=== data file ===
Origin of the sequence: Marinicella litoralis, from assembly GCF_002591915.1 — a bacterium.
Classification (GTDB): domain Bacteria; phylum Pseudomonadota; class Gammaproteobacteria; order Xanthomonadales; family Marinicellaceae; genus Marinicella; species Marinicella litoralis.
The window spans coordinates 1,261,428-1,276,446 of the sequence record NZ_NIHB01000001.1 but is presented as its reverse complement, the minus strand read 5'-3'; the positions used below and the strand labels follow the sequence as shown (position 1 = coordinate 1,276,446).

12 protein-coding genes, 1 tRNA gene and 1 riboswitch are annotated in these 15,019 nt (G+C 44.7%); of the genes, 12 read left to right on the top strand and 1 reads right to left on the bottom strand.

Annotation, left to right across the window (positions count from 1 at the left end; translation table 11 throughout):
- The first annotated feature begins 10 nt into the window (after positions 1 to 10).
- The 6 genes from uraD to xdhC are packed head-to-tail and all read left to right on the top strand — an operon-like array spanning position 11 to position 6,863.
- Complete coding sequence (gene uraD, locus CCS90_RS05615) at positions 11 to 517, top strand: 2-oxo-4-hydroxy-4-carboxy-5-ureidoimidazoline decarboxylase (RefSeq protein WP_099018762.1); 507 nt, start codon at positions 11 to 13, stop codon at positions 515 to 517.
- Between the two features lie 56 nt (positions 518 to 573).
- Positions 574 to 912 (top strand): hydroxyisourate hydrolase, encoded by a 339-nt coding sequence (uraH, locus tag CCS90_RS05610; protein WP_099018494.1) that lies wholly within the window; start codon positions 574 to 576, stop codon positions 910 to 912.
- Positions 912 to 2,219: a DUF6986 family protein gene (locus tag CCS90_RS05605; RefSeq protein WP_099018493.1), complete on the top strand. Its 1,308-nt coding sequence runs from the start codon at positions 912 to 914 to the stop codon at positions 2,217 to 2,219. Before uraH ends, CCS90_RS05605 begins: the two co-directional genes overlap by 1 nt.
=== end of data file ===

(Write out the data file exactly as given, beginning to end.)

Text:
Origin of the sequence: Marinicella litoralis, from assembly GCF_002591915.1 — a bacterium.
Classification (GTDB): domain Bacteria; phylum Pseudomonadota; class Gammaproteobacteria; order Xanthomonadales; family Marinicellaceae; genus Marinicella; species Marinicella litoralis.
The window spans coordinates 1,261,428-1,276,446 of the sequence record NZ_NIHB01000001.1 but is presented as its reverse complement, the minus strand read 5'-3'; the positions used below and the strand labels follow the sequence as shown (position 1 = coordinate 1,276,446).

12 protein-coding genes, 1 tRNA gene and 1 riboswitch are annotated in these 15,019 nt (G+C 44.7%); of the genes, 12 read left to right on the top strand and 1 reads right to left on the bottom strand.

Annotation, left to right across the window (positions count from 1 at the left end; translation table 11 throughout):
- The first annotated feature begins 10 nt into the window (after positions 1 to 10).
- The 6 genes from uraD to xdhC are packed head-to-tail and all read left to right on the top strand — an operon-like array spanning position 11 to position 6,863.
- Complete coding sequence (gene uraD, locus CCS90_RS05615) at positions 11 to 517, top strand: 2-oxo-4-hydroxy-4-carboxy-5-ureidoimidazoline decarboxylase (RefSeq protein WP_099018762.1); 507 nt, start codon at positions 11 to 13, stop codon at positions 515 to 517.
- Between the two features lie 56 nt (positions 518 to 573).
- Positions 574 to 912 (top strand): hydroxyisourate hydrolase, encoded by a 339-nt coding sequence (uraH, locus tag CCS90_RS05610; protein WP_099018494.1) that lies wholly within the window; start codon positions 574 to 576, stop codon positions 910 to 912.
- Positions 912 to 2,219: a DUF6986 family protein gene (locus tag CCS90_RS05605; RefSeq protein WP_099018493.1), complete on the top strand. Its 1,308-nt coding sequence runs from the start codon at positions 912 to 914 to the stop codon at positions 2,217 to 2,219. Before uraH ends, CCS90_RS05605 begins: the two co-directional genes overlap by 1 nt.